A more pertinent point worth highlighting also on the subject of city driving in the smart as well is that to thanks to it being of a crossover body style relative to its main Tesla Model 3’s sedan shape, the higher up and upright seating position does allow for easier placement of the car in tight city-centric situations. Coupled with a crystal clear surround view camera too — with plenty of different angles to choose from and a rather handy picture-in-picture view at low speeds on the central screen — the #1 therefore does make for quite the easy car to zip through the narrow lanes of Penang island. 

4. The Interstate EV Charging Experience

Moving onto perhaps the most insightful aspect of this interstate drive, how does the smart #1 fare when it comes to topping it up while on the road?

Well, just to lay all the cards on the table first, one of our media colleagues could have actually made it to Penang from Subang on one full charge with the Premium variant. Having averaged a reasonable energy consumption of 14 kWh/100 km while maintaining what a lay-person would call average highway cruising speed, it was mathematically possible for them to make the interstate trek on one charge of the smart’s 59 kWh battery. 

Though saying that, if one might indulge a little bit too much on how well the #1 can carry its speed on the highway, it should therefore be unsurprising to also see for its expected range to drop by quite a bit. And that quite a bit could be as much as a two-third drop in the estimated 400 km claimed by the WLTP from the BRABUS, with one team in the drive having managed a staggeringly woeful 25 kWh/100 km (which if translated to petrol terms could be thought of in a roundabout way as an extremely thirsty 25 l/100 km…)

Now credit where credit is due however, the much-publicised hello Smart app does indeed makes charging a breeze by consolidating almost every EV charging aspect into one app. Having most of the charger locations from a variety of different charge point operators on its built-in map certainly made it easy to find a charger en-route, with info on the charging power AND live information on whether the charger is currently in use or not being extremely handy when it comes to planning the next charging stop.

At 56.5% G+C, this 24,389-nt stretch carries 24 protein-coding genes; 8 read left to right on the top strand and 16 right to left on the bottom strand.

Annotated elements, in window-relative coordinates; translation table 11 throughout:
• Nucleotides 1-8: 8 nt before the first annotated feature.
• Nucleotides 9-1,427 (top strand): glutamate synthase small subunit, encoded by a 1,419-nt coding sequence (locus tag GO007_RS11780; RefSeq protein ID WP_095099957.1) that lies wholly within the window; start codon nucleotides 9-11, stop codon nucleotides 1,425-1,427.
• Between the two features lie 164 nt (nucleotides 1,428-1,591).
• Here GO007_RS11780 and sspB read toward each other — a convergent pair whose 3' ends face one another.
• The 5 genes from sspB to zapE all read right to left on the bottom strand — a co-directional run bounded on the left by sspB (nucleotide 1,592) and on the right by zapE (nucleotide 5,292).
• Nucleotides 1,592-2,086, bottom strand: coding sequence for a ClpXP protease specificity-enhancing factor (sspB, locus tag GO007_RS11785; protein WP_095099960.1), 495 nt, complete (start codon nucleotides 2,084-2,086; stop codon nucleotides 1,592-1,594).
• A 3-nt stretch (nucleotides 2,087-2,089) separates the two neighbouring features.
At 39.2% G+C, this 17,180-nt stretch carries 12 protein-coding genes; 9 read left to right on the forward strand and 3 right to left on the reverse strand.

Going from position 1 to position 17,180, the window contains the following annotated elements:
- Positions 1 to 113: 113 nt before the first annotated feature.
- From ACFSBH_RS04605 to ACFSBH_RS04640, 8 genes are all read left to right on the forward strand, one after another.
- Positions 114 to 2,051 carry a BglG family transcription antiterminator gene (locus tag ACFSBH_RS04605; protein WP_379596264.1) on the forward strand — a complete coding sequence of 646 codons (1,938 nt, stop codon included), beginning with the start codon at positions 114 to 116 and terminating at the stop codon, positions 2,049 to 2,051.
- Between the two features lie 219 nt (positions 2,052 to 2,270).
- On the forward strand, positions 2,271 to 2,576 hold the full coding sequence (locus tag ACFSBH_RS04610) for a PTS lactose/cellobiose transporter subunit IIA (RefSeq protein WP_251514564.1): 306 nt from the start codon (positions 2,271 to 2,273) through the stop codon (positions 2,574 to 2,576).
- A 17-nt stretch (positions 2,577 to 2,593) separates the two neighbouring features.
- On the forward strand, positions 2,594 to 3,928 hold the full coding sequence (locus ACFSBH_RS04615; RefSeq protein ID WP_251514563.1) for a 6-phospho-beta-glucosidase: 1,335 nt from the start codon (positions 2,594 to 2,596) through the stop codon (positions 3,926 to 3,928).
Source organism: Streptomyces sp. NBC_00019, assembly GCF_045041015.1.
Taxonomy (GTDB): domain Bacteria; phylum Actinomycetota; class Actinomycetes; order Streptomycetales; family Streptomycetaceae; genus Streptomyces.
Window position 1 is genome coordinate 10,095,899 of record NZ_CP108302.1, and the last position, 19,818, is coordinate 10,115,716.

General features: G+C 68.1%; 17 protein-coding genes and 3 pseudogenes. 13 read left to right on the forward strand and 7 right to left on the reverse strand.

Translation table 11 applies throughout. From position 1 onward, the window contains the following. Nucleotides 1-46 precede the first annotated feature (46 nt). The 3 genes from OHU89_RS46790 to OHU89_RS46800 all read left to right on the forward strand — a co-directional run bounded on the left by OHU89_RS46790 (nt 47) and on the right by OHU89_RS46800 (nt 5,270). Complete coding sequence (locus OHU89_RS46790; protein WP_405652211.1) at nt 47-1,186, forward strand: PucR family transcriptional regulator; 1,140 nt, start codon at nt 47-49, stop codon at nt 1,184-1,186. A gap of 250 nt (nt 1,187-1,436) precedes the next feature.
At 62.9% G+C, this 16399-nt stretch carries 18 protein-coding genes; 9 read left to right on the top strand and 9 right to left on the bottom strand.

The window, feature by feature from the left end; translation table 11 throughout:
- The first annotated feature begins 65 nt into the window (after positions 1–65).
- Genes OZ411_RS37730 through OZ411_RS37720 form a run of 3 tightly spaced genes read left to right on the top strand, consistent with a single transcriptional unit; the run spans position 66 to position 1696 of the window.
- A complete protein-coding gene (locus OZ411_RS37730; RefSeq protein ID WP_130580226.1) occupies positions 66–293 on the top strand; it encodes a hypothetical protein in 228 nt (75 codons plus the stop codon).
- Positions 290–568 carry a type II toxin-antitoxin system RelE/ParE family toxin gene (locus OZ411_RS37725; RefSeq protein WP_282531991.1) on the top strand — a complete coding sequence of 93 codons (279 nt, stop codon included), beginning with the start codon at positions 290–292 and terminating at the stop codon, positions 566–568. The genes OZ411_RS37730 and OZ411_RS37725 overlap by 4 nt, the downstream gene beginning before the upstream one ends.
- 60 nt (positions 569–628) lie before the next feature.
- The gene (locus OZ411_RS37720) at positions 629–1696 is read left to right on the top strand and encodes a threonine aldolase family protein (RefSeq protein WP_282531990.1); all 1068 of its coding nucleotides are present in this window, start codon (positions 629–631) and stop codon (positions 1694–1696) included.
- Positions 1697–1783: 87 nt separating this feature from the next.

What more is that the procedure of activating the charger through the app itself is also pleasingly simple to use. Just plug the charger into the car then tap the correct one on the app to initiate charging, and that is basically it! 

With smart having finally recently integrated credit card payments into the app too, any smart owner could foreseeably only need just this one app to have hassle-free charging anywhere in Malaysia, which is better than the 12 most EV owners will currently have downloaded on their phones. 

If smart were taking suggestions for further improvements of the app though, it would have been nice if the charging section could be in its own dedicated shortcut on the homepage. Sure it may be an all-in-one app, but most users of this app will likely be for its charging feature, and there were just too many taps within the app to get to that charging page. 

Also, it would be nice to see a feature where there was some form of syncing of the app between phone and car  just to easily set the navigation to the car’s display. This is after all considering the account is tied to the vehicle anyway.